FRIDAY EVENING UPDATE

FATAL PLANE CRASH

NEW MILFORD, Conn. (AP) – Federal authorities say one person was killed and two others were hurt when a small plane crashed in western Connecticut. Authorities say the single-engine Cessna 172 crashed near a small private airport in New Milford just before 10 a.m. Friday after taking off from nearby Danbury Municipal Airport. The National Transportation Safety Board says three people were on board the four-seater. A medical helicopter also responded to the scene. No names have been released and the cause is under investigation.

ID OF DEAD BODY SOUGHT

Norwich police are seeking the public’s help in identifying a dead male found last month in the Shetucket River. The body was discovered by two fishermen July 22nd just off Hamilton Avenue near Palmer Street. The white male is described as about 6-feet tall, weighing 200 pounds, between 45 and 60 years old, with brown eyes and hair, and a medium length brown/grey beard. He was wearing size 34 tan/khaki cargo shorts, and an olive-colored plaid button-down extra-large short sleeve shirt. No foul play is suspected in the death. Contact Norwich police with any information.

NEW DOWNTOWN COFFEE SHOP PROPOSED

Norwich’s Commission on the City Plan is to hold a public hearing Tuesday night on a proposed new and unique coffee shop for the downtown. Businessman Matt Dutrumble plans to open the Craftsman Cliff Roasters at 34 Broadway. Not only will the business manufacture and sell coffee and chocolate over the counter, but it also plans to sell its products to local breweries for craft coffee and chocolate-flavored beers. Dutrumble plans to also hold classes on how to make alcoholic drinks using coffee and chocolate. Because of this, his business needs a city permit to operate as a food manufacturer, as well as a state liquor license. The Planning Commission meets at 7 PM Tuesday at 23 Union Street.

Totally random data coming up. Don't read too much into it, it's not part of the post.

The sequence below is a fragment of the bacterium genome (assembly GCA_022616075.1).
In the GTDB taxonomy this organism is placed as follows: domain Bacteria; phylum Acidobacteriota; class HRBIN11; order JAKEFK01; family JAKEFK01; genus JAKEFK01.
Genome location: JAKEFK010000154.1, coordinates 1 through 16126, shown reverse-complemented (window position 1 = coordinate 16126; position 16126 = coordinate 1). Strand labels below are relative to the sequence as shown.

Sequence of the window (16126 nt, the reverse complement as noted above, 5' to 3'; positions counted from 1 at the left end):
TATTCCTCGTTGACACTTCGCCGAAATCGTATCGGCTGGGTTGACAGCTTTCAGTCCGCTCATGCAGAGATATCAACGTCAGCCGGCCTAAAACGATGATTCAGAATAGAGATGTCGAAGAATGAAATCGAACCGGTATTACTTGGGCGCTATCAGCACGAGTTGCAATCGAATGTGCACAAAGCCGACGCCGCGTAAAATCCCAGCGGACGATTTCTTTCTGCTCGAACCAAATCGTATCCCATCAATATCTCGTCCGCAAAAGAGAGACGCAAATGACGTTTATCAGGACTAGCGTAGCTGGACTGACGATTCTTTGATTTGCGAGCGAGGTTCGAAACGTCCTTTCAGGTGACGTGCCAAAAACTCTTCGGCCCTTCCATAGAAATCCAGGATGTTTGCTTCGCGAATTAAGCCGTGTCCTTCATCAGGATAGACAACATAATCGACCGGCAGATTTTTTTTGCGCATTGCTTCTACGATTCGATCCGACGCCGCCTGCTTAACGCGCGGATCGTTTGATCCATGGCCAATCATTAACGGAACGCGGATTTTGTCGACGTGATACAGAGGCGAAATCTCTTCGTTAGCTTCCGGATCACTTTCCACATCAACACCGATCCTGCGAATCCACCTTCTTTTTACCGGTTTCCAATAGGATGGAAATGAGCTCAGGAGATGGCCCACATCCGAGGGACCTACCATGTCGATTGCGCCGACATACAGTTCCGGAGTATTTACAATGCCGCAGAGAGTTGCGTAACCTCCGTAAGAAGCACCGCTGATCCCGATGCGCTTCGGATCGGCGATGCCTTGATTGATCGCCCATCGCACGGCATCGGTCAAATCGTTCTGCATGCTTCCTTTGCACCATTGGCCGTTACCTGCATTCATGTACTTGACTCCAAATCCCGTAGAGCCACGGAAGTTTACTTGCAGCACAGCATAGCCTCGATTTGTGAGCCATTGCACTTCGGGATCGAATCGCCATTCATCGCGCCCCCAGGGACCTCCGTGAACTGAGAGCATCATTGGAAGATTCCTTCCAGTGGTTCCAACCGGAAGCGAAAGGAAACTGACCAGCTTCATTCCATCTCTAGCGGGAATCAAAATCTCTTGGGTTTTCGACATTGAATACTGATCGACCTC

DISEASE WARNINGS UPHELD

HARTFORD, Conn. (AP) – The Connecticut Supreme Court has ruled schools must warn and protect students from the foreseeable risk of insect-borne diseases when organizing trips abroad. The 5-0 ruling came Friday in the case of a private boarding school student from New York City who became ill and suffered brain damage on a trip to China. Justices say a $41.5 million verdict awarded to the student in a federal court lawsuit should not be reduced. Student Cara Munn attended the Hotchkiss School in Salisbury. She contracted tick-borne encephalitis on the trip in 2007, when she was 15. Her lawyers say the school failed to warn students and take precautions against insect-borne diseases. The school appealed the verdict to a federal court, which sent the case back to the state Supreme Court for a ruling.

TWO SWIMMING AREAS REOPENED

SOUTHBURY, Conn. (AP) – Connecticut officials say the swim areas at Gardner Lake State Park in Salem and Gay City State Park in Hebron have reopened after being closed last Friday due to high bacteria counts. Meanwhile, swimming at Kettletown State Park in Southbury will remain closed for the weekend because of the presence of blue-green algae blooms in the water. Department officials have said toxic algae blooms, also known as cyanobacteria, started developing at Kettletown last week. The rest of the park is still open. All other state park swimming areas are safe to use.

FUTURE OF STONINGTON BOROUGH TO BE DISCUSSED

The third in a series of community forums regarding the future operation of Stonington Borough will be held later this month. Officials say the August 24th meeting will review a consultant’s report studying borough government. Options being considered are: no changes, organizing a charter revision commission, or disbanding the borough. Any proposed changes would have to be approved at a referendum. The meeting takes place at the La Grua Center at 6 PM.